Now, I must admit I have a very messy desk. I know it used to drive one of my mooting partners absolutely wild (she is one of the neatest people I know). Various bosses have taken me to task about it – one used to come in to conduct a three monthly “clean up”, and another used to shout with despair when he looked into my office, “You’re a MESSER!” My mind is actually quite neat, but my desk is not.
I know exactly where I inherited this tendency from, too. One year, I gave my dear mother a card for Mother’s Day, which featured an illustration by Judy Horacek. It pictured a woman sitting at a desk, looking glumly at giant piles of paper. Another woman was walking past and telling the sitting woman: “Don’t worry, one day the filing fairy will come and clean it all up”. That’s what I’m waiting for! The filing fairy. Except if she files things away, I won’t know where they are any more.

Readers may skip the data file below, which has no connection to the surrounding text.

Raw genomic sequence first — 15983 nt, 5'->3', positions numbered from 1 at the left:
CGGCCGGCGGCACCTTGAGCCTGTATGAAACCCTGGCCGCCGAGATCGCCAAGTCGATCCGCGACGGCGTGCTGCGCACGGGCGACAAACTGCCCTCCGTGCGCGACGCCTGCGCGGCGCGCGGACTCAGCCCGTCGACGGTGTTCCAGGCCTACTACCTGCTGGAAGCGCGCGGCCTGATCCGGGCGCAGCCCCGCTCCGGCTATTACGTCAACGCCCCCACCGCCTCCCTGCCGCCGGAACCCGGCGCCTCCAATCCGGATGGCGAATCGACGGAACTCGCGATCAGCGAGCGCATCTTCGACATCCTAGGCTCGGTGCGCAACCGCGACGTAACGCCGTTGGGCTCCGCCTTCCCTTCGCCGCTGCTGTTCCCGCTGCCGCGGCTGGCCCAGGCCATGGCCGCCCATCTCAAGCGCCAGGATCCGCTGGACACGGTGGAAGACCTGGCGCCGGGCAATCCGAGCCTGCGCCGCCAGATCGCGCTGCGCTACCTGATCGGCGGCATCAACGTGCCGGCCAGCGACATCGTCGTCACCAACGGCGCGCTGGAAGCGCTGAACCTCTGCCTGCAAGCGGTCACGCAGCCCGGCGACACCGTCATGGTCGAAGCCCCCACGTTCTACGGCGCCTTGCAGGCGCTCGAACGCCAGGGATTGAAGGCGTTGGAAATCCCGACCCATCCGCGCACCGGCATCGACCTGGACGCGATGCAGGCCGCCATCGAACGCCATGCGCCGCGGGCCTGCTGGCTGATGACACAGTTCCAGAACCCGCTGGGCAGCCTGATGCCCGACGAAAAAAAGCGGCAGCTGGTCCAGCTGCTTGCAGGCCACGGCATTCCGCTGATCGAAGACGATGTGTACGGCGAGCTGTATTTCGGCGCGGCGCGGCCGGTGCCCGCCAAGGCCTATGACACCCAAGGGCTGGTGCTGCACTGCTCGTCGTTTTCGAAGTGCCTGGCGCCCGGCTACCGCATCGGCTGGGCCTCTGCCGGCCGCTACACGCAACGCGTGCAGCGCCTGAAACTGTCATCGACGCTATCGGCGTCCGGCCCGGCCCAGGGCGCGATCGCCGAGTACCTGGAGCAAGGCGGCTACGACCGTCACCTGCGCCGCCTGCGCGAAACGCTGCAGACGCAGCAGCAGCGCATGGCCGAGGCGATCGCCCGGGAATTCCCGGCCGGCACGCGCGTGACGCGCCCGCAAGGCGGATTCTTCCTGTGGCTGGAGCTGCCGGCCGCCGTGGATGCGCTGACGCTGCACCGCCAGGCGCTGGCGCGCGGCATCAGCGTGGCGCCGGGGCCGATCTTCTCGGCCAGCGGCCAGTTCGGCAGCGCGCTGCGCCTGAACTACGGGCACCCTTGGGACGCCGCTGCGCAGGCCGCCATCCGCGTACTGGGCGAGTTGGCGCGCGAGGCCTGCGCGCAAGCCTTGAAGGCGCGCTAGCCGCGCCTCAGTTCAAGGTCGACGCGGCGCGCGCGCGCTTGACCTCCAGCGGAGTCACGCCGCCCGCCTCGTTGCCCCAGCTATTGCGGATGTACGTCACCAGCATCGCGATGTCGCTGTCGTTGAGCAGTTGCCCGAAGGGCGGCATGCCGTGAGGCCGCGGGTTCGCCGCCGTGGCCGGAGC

That’s why I was very pleased to read about this book. Among other things, it says that Albert Einstein had a notoriously messy desk, messy people do know where they put stuff and that having a messy desk can be a sign of productivity and intelligence. Hoorah for the messy desk!
(But I will have to do something about the fact that the paper is piled up so high next to me that it looks like it’s about to topple. I have some limits, you know.)